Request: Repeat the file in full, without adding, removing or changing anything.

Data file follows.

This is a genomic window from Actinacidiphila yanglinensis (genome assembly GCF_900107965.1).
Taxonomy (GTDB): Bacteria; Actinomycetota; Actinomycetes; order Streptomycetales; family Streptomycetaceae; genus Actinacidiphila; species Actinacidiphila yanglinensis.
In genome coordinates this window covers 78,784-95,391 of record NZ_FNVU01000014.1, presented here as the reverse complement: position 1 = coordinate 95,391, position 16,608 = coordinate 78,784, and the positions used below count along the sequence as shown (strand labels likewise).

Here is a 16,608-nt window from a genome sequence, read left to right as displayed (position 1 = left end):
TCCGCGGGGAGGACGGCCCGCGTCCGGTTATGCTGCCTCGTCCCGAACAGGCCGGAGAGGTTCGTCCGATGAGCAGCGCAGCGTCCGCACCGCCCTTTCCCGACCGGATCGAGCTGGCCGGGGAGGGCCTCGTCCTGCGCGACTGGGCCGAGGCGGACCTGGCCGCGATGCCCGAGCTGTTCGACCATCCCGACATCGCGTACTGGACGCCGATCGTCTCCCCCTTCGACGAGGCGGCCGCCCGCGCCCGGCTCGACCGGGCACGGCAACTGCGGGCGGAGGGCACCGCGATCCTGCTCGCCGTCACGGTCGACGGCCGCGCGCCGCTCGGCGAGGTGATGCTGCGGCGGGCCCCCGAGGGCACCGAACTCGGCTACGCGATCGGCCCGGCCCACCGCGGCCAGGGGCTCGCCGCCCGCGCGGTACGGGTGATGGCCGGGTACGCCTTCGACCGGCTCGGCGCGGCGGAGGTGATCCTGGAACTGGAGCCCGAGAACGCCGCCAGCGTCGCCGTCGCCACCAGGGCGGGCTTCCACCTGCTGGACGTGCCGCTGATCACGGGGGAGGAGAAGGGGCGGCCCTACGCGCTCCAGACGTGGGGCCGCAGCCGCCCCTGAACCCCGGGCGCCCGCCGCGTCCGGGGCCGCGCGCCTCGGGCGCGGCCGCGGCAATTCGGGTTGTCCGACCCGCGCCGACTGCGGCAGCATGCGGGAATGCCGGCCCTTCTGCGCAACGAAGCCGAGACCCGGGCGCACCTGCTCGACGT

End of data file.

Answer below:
This is a genomic window from Actinacidiphila yanglinensis (genome assembly GCF_900107965.1).
Taxonomy (GTDB): Bacteria; Actinomycetota; Actinomycetes; order Streptomycetales; family Streptomycetaceae; genus Actinacidiphila; species Actinacidiphila yanglinensis.
In genome coordinates this window covers 78,784-95,391 of record NZ_FNVU01000014.1, presented here as the reverse complement: position 1 = coordinate 95,391, position 16,608 = coordinate 78,784, and the positions used below count along the sequence as shown (strand labels likewise).

Here is a 16,608-nt window from a genome sequence, read left to right as displayed (position 1 = left end):
TCCGCGGGGAGGACGGCCCGCGTCCGGTTATGCTGCCTCGTCCCGAACAGGCCGGAGAGGTTCGTCCGATGAGCAGCGCAGCGTCCGCACCGCCCTTTCCCGACCGGATCGAGCTGGCCGGGGAGGGCCTCGTCCTGCGCGACTGGGCCGAGGCGGACCTGGCCGCGATGCCCGAGCTGTTCGACCATCCCGACATCGCGTACTGGACGCCGATCGTCTCCCCCTTCGACGAGGCGGCCGCCCGCGCCCGGCTCGACCGGGCACGGCAACTGCGGGCGGAGGGCACCGCGATCCTGCTCGCCGTCACGGTCGACGGCCGCGCGCCGCTCGGCGAGGTGATGCTGCGGCGGGCCCCCGAGGGCACCGAACTCGGCTACGCGATCGGCCCGGCCCACCGCGGCCAGGGGCTCGCCGCCCGCGCGGTACGGGTGATGGCCGGGTACGCCTTCGACCGGCTCGGCGCGGCGGAGGTGATCCTGGAACTGGAGCCCGAGAACGCCGCCAGCGTCGCCGTCGCCACCAGGGCGGGCTTCCACCTGCTGGACGTGCCGCTGATCACGGGGGAGGAGAAGGGGCGGCCCTACGCGCTCCAGACGTGGGGCCGCAGCCGCCCCTGAACCCCGGGCGCCCGCCGCGTCCGGGGCCGCGCGCCTCGGGCGCGGCCGCGGCAATTCGGGTTGTCCGACCCGCGCCGACTGCGGCAGCATGCGGGAATGCCGGCCCTTCTGCGCAACGAAGCCGAGACCCGGGCGCACCTGCTCGACGT